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Momentum Shifts Once More in Jos. A. Bank Takeover

By Rich Duprey – Feb 3, 2014 at 3:48PM

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The tug-of-war between the men's clothing retailers tugs in a new direction once again.

And so comes another strange twist in the Jos. A. Bank (NASDAQ: JOSB) and Men's Wearhouse (TLRD) takeover saga, one that could be seen not only as the former thumbing its nose at its rival but also tweaking the nose of the hedge fund operator trying to make it happen.

In a letter yesterday to the board of directors of Men's Wearhouse, the men's clothing retailer utterly rejected the latest pitch its rival made while turning on them all the arguments they used when rejecting Bank's original bid.

Jos. A. Bank points out that Men's Wearhouse opposed its takeover offer because they had antitrust concerns, but apparently don't have them with their own bid. Why? Furthermore, the FTC has sent a "second request" for documents about the offer, a relatively rare occurrence, but Men's Wearhouse says it anticipated the request all along. Bank wants to know why they didn't let shareholders know they expected it from the get-go. And while Men's Wearhouse wants Jos. A. Bank to form a special committee to review the offer, it neglects to inform shareholders that it refused to form a similar special committee to review its own merger bid. Why?

Bank also seemingly holds special contempt for hedge fund operator Eminence Capital for trying to play both sides against each other. It says the only reason the hedge fund is supporting the Men's Wearhouse deal is to protect its arbitrage play that would sustain substantial losses if no deal happens. While a number of hedge funds and institutions have taken an interest in the two men's clothiers, Eminence Capital is betting big on Men's Wearhouse, having acquired a near-10% position in the company while holding less than 5% in Jos. A. Bank, but is considering nominating its own candidates for the retailer's board of directors.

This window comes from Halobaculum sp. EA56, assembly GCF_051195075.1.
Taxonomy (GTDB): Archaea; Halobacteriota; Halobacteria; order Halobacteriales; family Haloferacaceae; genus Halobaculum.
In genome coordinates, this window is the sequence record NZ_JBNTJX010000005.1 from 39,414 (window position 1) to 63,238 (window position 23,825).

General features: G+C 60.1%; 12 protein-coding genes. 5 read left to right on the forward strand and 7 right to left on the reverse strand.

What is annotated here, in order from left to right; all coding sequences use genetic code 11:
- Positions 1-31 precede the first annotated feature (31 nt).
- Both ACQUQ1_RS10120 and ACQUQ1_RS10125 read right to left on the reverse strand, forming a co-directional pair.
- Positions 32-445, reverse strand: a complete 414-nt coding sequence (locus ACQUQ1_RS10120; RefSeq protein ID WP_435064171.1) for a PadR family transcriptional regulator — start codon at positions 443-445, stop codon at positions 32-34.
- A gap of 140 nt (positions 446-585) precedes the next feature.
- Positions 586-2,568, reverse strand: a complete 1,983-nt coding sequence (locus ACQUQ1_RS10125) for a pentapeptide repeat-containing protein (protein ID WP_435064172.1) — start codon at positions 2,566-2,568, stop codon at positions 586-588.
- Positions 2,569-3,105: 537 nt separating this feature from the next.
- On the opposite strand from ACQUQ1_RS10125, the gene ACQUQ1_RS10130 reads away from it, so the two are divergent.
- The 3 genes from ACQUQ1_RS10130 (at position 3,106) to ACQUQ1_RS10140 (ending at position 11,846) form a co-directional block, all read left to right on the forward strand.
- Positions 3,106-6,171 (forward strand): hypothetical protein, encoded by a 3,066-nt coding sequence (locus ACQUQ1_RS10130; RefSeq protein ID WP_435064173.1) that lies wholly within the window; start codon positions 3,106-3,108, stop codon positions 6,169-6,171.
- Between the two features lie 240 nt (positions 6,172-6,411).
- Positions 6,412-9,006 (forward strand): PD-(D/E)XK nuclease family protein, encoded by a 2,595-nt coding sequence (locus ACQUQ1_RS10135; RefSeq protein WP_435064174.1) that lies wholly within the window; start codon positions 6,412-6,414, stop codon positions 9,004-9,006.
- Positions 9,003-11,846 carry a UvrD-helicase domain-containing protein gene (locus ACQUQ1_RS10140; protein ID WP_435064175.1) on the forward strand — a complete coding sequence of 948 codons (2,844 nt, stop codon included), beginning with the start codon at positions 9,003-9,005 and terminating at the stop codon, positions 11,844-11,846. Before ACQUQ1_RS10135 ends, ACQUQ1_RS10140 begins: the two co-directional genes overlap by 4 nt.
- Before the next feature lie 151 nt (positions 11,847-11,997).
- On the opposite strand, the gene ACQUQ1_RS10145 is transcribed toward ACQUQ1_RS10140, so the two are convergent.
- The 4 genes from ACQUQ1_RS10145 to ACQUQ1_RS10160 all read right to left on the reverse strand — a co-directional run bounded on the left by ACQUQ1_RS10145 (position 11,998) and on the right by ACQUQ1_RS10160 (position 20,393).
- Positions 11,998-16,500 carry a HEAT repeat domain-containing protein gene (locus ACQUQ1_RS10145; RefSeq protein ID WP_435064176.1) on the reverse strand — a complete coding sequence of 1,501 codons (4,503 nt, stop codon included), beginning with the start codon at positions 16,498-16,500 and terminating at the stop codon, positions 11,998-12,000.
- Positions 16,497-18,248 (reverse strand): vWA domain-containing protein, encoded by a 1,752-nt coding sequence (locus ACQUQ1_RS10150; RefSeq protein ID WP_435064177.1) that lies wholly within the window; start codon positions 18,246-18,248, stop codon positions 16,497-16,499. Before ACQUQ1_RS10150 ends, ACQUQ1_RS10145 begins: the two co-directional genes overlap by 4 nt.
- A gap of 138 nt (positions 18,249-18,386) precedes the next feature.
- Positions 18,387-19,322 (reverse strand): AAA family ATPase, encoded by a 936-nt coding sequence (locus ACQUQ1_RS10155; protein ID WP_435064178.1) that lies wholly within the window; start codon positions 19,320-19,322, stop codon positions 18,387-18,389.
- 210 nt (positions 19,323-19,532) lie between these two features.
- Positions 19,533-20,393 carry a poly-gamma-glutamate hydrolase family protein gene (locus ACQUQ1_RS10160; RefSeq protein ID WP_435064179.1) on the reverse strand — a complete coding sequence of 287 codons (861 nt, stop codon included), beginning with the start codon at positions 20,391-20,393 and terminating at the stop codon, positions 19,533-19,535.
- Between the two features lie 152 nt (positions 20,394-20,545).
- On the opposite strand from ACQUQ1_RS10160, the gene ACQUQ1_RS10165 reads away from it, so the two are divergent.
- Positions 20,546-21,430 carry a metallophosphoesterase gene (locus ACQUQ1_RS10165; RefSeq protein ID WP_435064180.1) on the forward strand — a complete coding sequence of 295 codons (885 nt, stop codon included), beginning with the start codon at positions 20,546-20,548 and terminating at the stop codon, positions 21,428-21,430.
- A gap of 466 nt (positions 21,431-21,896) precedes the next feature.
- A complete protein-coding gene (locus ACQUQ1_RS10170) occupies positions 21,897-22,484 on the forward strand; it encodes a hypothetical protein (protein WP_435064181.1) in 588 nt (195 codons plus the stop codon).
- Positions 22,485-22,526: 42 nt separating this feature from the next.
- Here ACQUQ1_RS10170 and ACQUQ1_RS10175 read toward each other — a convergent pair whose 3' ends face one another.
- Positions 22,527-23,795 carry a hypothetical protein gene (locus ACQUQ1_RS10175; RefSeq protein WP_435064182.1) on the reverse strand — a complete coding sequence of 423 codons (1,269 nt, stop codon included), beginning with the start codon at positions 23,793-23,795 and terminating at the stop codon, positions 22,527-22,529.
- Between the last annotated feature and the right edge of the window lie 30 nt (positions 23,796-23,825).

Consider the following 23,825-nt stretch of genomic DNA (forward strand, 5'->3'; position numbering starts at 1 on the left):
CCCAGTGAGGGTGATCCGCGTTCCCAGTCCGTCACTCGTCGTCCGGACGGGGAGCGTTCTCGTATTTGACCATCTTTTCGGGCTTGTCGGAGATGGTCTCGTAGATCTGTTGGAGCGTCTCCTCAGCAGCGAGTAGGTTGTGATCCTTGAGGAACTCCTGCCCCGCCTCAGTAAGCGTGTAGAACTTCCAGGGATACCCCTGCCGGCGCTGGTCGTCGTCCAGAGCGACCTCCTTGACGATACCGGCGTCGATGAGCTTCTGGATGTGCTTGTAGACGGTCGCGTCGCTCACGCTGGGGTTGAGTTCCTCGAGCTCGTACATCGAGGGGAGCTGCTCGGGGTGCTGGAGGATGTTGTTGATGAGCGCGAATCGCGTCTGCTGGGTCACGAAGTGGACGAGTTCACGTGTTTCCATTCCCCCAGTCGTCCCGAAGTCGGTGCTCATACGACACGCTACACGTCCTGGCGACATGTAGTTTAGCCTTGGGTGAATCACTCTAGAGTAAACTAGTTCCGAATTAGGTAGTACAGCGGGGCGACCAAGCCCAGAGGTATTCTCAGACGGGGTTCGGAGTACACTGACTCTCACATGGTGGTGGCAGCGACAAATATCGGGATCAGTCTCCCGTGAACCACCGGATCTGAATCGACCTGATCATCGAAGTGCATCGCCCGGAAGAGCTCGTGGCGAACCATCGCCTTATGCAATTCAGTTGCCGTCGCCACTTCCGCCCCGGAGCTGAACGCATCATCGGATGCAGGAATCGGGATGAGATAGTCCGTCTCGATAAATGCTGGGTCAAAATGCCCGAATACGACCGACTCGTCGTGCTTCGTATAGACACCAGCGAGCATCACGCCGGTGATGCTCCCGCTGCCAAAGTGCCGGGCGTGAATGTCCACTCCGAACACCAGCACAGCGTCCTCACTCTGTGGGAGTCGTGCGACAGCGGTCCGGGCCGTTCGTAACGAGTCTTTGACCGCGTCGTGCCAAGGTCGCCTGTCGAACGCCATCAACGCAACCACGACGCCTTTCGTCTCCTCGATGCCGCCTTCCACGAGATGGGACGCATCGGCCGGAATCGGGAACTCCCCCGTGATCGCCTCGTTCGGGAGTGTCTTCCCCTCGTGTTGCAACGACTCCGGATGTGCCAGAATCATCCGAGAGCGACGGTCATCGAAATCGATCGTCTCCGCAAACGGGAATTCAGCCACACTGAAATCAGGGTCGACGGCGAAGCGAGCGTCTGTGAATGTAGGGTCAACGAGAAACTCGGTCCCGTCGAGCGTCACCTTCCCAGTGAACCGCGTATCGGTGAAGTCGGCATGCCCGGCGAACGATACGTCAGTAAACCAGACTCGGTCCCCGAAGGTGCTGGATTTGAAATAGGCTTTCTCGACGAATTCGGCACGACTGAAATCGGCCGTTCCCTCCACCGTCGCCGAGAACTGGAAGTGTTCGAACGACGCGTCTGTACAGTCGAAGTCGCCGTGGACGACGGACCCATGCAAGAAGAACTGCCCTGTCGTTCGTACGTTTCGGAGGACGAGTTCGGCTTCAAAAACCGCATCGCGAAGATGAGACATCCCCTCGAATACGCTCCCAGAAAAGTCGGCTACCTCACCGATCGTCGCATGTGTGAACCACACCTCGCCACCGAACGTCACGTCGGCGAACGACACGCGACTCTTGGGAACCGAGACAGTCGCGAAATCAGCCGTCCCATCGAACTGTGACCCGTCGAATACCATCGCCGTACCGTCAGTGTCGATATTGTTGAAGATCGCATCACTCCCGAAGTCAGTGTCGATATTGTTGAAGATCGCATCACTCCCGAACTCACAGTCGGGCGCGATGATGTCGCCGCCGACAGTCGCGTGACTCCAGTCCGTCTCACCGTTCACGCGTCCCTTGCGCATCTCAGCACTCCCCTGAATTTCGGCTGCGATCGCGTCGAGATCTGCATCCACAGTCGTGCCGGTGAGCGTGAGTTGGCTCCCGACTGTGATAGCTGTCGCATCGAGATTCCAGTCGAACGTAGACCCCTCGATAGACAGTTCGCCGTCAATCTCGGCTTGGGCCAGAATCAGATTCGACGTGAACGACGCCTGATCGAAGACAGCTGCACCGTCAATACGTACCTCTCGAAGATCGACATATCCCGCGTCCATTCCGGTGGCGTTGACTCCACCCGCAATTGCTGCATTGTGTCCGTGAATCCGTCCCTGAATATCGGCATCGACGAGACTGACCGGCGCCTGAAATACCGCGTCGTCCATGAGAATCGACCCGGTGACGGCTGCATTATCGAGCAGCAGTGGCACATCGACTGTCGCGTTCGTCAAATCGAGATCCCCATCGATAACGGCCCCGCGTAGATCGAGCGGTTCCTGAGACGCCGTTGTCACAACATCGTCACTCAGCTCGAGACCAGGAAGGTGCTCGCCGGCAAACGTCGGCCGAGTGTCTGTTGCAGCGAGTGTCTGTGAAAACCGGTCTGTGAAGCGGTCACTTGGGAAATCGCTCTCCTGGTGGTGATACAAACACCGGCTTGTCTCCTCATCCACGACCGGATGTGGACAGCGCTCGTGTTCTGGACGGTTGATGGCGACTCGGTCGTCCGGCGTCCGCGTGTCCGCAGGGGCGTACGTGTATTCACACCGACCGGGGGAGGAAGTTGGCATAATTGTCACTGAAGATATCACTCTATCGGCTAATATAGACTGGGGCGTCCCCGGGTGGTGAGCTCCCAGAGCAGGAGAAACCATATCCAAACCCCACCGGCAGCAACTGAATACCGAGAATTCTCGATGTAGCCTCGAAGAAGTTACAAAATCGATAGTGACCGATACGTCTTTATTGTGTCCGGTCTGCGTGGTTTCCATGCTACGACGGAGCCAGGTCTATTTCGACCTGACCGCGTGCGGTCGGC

Basically, Jos. A. Bank is telling all the players they can go pound salt, but it may be making a move that would target the hedge fund specifically. In addition to standing firm in opposition to Men's Wearhouse, the men's clothier is also rumored to be negotiating a side deal to acquire Eddie Bauer.

Although it wasn't mentioned in yesterday's letter, reports are surfacing it's in negotiations with the outdoor clothing retailer, which is in line with Jos. A. Bank's position all along that it would consider other targets if the Men's Wearhouse deal fell through. With Eddie Bauer owned by Golden Gate Capital, the hedge fund that had committed $2.3 billion to help Bank finance its takeover offer, it's a deal that has the potential to be fulfilled.

Eddie Bauer has grown to about $1 billion in annual sales through approximately 370 stores and would seemingly not trigger any antitrust worries. Although men's retail is highly fragmented, with department store chains like Dillard's, Macy's, Nordstrom, and Saks selling billions of dollars' worth of men's suits annually, if it could seal the acquisition, it would thwart not only the Men's Wearhouse bid, but would deliver a comeuppance to the hedge fund that went from friend to foe while also sidestepping the thorny trade issue altogether.

Of course, Men's Wearhouse pulled a similar stunt after Bank's original bid, saying it was interested in acquiring shoemaker Allen Edmonds to stop the takeover attempt, but that came to naught and it was sold to someone else.

Still, in this game of tit for tat between the two clothiers, the tables are turning so often one could get dizzy from all the spinning. But where it seemed Men's Wearhouse had gained the upper hand just days ago by appealing to large shareholders, momentum may have swung back again to Jos. A. Bank, with its own double reverse maneuver that could leave its two foes trailing well behind.

Rich Duprey has no position in any stocks mentioned. The Motley Fool owns shares of Dillard's. We Fools may not all hold the same opinions, but we all believe that considering a diverse range of insights makes us better investors. The Motley Fool has a disclosure policy.

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